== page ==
On the surface a murder mystery—a detective’s search for the killer of five people in Denver—Expectation is also, among other things, a meditation on the relationship between language and music.
In his newest novel, Jeffrey DeShell draws on the musical innovations of Arnold Schoenberg—by turns traditional, serial, and atonal—to inform his grammar and language. Moving progressively through specific Schoenberg compositions, DeShell complicates the surface of his text into lyrical derivatives, all the while drawing us into a murder mystery like no other as Detective Francisca Fruscella pursues both the killer and her own complicated personal history.
By turns rapturous, rigorous, and gripping, Expectation is a thriller of another kind—and a bold venture to the limits of the mystery genre and language itself.
"With spare and rigorous brilliance, Jeffrey DeShell's Expectation reforms speech, narration, and the tropes of American noir through the spellbinding operations of a new Schoenbergian lingo, a hard-boiled sprechstimme, a talk as tough as Hammett, Cain, and Chandler’s, as singular and expressive as Pierrot Lunaire’s. DeShell's exploration of Viennese serialism’s effects on form and content succeeds mightily because, in the best tradition of experimentalism, its conclusion is not closure or confirmation, but a necessary reminder that everything, particularly language and its performance, could be otherwise, and that the complexities of otherwise can be as moving as hell." —Michael Mejia, author of Forgetfulness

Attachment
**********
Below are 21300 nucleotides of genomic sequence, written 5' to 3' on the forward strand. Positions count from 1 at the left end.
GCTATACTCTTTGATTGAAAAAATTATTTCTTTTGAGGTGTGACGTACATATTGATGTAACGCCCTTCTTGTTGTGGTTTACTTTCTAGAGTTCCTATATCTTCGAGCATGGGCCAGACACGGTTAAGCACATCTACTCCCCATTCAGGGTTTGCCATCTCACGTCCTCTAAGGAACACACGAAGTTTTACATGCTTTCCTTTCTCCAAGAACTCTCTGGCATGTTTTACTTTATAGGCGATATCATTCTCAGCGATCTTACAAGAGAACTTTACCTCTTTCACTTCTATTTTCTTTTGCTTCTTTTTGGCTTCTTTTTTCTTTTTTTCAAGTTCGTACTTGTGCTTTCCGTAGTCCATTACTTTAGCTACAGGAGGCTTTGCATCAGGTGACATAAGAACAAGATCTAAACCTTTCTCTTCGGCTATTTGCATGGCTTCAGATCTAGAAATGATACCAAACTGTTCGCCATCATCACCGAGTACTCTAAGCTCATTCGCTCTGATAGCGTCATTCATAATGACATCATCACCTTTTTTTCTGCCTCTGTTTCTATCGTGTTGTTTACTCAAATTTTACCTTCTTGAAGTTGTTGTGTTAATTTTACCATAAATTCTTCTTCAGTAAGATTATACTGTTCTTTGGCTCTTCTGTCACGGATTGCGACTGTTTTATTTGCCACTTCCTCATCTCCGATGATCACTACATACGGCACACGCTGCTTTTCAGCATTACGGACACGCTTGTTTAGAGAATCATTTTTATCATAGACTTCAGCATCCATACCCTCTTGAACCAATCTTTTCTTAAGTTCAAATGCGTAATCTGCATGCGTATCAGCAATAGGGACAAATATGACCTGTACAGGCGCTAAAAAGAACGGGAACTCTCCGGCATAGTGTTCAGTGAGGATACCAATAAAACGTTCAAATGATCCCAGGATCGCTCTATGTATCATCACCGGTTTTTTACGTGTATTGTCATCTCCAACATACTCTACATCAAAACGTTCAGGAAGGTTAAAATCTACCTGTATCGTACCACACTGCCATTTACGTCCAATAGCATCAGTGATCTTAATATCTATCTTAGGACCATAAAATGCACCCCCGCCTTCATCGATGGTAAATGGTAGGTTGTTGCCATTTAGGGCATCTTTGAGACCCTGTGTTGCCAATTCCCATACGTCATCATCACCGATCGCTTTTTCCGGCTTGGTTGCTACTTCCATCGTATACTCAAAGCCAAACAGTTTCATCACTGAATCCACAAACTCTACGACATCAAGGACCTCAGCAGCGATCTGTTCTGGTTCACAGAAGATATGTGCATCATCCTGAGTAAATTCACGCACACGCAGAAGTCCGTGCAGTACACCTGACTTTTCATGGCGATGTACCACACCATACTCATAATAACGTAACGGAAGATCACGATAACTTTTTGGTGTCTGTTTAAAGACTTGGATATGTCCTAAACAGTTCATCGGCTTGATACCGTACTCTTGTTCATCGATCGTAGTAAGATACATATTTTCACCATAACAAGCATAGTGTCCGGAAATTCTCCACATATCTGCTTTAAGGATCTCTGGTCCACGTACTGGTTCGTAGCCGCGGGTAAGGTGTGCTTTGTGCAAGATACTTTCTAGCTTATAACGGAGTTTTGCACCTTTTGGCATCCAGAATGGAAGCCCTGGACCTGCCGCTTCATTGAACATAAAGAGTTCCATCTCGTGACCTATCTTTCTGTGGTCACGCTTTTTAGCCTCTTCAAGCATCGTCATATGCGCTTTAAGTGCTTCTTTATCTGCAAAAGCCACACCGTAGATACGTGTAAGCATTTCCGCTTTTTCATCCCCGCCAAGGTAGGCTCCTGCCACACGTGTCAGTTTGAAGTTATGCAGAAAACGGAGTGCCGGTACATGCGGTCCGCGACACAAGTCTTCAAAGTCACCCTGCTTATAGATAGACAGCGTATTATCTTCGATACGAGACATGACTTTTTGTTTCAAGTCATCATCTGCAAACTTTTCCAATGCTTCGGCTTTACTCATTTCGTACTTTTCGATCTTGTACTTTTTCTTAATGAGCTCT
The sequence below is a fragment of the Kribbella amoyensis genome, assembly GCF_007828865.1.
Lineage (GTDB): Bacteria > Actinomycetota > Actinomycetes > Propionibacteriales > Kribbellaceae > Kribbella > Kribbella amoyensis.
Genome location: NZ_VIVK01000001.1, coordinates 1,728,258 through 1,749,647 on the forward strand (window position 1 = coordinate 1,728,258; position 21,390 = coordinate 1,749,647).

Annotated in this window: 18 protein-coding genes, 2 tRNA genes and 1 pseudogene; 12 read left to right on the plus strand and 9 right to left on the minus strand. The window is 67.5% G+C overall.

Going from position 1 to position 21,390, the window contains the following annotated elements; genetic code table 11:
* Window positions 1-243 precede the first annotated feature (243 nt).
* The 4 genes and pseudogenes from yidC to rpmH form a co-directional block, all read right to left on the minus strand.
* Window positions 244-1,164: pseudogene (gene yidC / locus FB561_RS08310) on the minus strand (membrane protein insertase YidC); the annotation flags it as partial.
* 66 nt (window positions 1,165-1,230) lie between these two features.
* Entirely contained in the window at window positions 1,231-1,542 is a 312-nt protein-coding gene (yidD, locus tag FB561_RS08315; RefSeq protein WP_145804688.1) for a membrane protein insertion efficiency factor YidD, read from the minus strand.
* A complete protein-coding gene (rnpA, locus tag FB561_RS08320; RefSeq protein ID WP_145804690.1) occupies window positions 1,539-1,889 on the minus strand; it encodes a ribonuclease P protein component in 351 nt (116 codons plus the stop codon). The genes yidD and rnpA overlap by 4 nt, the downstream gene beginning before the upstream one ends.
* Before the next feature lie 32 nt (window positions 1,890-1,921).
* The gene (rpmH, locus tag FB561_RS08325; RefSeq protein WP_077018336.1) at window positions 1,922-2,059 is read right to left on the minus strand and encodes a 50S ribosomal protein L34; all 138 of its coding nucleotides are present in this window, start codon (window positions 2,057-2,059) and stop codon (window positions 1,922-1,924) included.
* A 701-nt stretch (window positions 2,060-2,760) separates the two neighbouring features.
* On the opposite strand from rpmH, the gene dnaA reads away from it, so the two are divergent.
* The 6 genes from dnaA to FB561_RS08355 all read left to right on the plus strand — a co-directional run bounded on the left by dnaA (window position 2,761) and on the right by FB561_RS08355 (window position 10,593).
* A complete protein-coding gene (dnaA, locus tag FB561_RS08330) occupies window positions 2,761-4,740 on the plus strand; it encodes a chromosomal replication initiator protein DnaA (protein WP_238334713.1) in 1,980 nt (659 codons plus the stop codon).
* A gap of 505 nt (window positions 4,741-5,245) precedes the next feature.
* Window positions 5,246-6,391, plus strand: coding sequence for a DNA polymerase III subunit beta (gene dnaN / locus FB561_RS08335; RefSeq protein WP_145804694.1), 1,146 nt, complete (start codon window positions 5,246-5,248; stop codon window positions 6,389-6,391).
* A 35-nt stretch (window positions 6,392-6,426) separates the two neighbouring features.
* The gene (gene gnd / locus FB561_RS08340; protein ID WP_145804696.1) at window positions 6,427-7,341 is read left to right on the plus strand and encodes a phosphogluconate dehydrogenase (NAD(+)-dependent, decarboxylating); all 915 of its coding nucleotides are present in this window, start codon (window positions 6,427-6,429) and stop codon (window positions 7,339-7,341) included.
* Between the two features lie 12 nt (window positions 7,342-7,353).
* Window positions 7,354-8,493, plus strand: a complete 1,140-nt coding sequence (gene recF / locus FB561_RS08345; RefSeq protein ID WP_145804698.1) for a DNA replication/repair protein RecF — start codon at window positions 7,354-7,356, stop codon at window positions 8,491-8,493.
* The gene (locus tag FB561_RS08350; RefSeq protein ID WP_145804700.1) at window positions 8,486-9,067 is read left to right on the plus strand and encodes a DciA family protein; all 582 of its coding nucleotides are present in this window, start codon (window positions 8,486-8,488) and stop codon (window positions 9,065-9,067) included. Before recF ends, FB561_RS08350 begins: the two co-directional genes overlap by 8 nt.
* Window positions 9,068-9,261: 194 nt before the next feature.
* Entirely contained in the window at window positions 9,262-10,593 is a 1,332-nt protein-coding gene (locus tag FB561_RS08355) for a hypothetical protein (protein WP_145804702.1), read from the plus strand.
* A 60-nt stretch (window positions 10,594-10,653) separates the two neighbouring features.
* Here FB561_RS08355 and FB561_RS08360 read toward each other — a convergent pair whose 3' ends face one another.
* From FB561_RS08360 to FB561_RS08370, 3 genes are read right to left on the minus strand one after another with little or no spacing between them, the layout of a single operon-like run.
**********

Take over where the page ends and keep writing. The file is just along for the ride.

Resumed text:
“I have long admired Jeffrey DeShell's work because each novel is a fresh and entirely different, asking the reader to adopt a new theory of reading. The high-concept detective story that is Expectation reaches a moving musical climax in its final third that's not often seen in the prose of peers. But readers will be equally delighted to find in this work a memorable, compelling character--the widowed, driven, urbane Denver detective Francesca Fruscella. Her voice of voices drives this thoroughly satisfying novel.”—Ted Pelton, author of Malcolm & Jack and Bhang